NEW YORK, Sept. 13, 2011 /PRNewswire/ -- The majority (51%) of US private companies surveyed for PwC US' Private Company Trendsetter Barometer plan to do business abroad in the next one to two years, and 48% already have an international presence. The overwhelming reason for their foreign expansion, according to the surveyed companies, is to broaden their customer base (80%), whereas just roughly one-quarter of respondents (24%) are in international markets to lower their cost base. Other reasons cited for going abroad include better serving global clients (43%), compensating for slow growth at home (33%), and being where competitors are (26%).
"Historically, companies expanded into international markets to lower their manufacturing and sourcing costs," says Ken Esch, a partner in PwC's Private Company Services practice. "The international expansion we're seeing now is well beyond cost arbitrage. It's about increasing sales and accessing new markets to grow the top line. To achieve those goals, many of our clients are looking abroad, compensating for weakened demand at home."
Canada, Western Europe, and Mexico are the top three international markets where private companies have a current or planned presence, as reported by 81%, 56%, and 53% of Trendsetter companies operating abroad, respectively. The BRIC countries (Brazil, Russia, India, and China) are a target for roughly half (51%) of internationally active private companies. Two-thirds (66%) of private businesses operating abroad are targeting other fast-growing markets such as Indonesia, South Korea, South Africa, Poland, and Turkey (Mexico is also included in this category of "other fast-growing" markets). Overall, three quarters (74%) of Trendsetter private companies with an international presence are setting their sights on emerging and fast-growing markets.
Consistent with their main reason for marketing abroad (expanding their customer base), US private companies are aiming to make international sales account for 18.7% of their total annual revenue over the next one to two years. Trendsetter executives also expect that during this timeframe, international sales growth will outpace growth from domestic sales -- anticipated at 14.8% and 11.6%, respectively. This gap in growth rates between international and domestic sales is especially pronounced among companies marketing in BRIC countries, where sales are expected to grow at nearly twice the rate as in the United States (18.0% vs. 9.7%). Similarly, private companies with a presence in other fast-growth markets expect 16.4% sales growth internationally, compared with 11.3% growth in domestic sales.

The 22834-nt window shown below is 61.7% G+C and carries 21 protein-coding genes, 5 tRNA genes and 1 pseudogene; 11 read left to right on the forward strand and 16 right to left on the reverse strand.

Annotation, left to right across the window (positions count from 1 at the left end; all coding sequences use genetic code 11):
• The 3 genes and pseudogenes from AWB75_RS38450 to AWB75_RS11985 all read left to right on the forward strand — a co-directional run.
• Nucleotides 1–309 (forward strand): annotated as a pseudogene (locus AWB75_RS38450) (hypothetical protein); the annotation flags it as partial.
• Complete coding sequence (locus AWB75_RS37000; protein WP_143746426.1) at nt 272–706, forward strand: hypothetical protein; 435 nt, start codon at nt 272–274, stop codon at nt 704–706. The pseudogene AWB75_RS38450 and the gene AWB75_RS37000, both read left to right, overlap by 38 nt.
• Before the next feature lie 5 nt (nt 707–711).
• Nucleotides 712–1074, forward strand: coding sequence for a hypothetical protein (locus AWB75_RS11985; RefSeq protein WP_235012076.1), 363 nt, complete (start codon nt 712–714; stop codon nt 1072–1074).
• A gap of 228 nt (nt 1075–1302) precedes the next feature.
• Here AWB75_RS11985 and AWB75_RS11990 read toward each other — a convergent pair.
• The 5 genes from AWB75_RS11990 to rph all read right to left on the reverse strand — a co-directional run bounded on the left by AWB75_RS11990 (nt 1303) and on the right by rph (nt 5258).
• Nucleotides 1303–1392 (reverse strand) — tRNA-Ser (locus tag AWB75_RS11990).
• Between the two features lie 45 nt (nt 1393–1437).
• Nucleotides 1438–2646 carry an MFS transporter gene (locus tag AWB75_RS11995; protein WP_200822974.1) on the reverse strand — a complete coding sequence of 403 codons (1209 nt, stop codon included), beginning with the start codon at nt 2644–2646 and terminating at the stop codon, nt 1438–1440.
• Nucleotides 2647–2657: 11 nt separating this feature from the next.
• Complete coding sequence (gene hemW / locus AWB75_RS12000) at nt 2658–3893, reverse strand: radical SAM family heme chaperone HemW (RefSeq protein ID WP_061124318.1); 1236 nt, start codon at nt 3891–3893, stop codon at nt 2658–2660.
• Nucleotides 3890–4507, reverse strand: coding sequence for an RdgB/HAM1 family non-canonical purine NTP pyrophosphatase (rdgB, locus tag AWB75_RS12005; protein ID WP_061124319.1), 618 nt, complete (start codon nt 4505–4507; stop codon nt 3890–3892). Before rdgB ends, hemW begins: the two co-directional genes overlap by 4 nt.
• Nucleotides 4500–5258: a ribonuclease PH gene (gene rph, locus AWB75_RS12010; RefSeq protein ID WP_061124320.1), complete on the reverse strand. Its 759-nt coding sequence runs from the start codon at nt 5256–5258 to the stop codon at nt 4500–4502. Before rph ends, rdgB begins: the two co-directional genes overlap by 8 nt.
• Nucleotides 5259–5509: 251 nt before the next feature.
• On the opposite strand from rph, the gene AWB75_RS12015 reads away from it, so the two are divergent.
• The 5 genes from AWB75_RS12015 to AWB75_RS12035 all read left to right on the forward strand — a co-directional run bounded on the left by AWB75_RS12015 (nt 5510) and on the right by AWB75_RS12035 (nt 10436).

"While many private companies have made culturally familiar places such as Western Europe a first stop on the road to international expansion," remarks Esch, "the real growth lies farther afield. Companies willing to venture beyond their comfort zone, into emerging and other fast-growth markets, are deciding that the challenges in those markets, while sometimes considerable, are commensurate with the potential rewards."
Challenges to International Expansion
The top challenges to operating abroad, as cited by Trendsetter executives, are finding the right business partners (68%), establishing adequate cross-cultural management (63%), and finding sufficient local talent (56%). These challenges were cited by a notably higher percentage of companies operating in the BRICs (85%, 79%, and 69%, respectively). Other challenges cited by internationally active companies include security risks (49%), local regulatory requirements (48%), and corruption (46%).
Some of these challenges are also cited as disincentives by Trendsetter companies that have no current or planned international involvement (49%). The primary reason these companies are not pursuing international expansion is that their products/services are tailored to the US market (42%), according to the survey respondents. Another 15% cited difficulty finding the right business partners.
"Navigating challenges is part of the investment companies make when going abroad," says Esch. "The biggest hurdle to clear is getting into the first market and overcoming the risks there. The investment and barriers go down with each subsequent market. One way to make your entry into a new market smoother is to carefully select business partners, suppliers, and consultants who can share their experiences in that market, along with best practices for overcoming the challenges there."
Table 1: Challenges to Operating Internationally
International Market Segments
Finding the right business partners
Finding adequate local talent
Local regulatory requirements
Local tax policy
Protecting intellectual property
Preferred Entry Methods
The preferred method of entry into BRIC countries varies by market. The most-cited methods were sales rep offices (20%), strategic alliances (18%), wholly owned startups (15%) and joint ventures (12%). In Russia and China, sales rep offices are the preferred method (38% and 34%, respectively), while strategic alliances are most used in Russia (33%) and India (27%).
"Our advice to companies entering new markets is to start with a low-cost investment like a sales office, which allows them to test the market for their products and services and then determine whether the market is viable over the long term," says Esch. "Strategic alliances and joint ventures are good alternatives, offering companies the security of a partner that has hard assets and logistics experience in the market. With the right entry strategy, the barriers to international expansion are surmountable and the opportunities for long-term growth significant."
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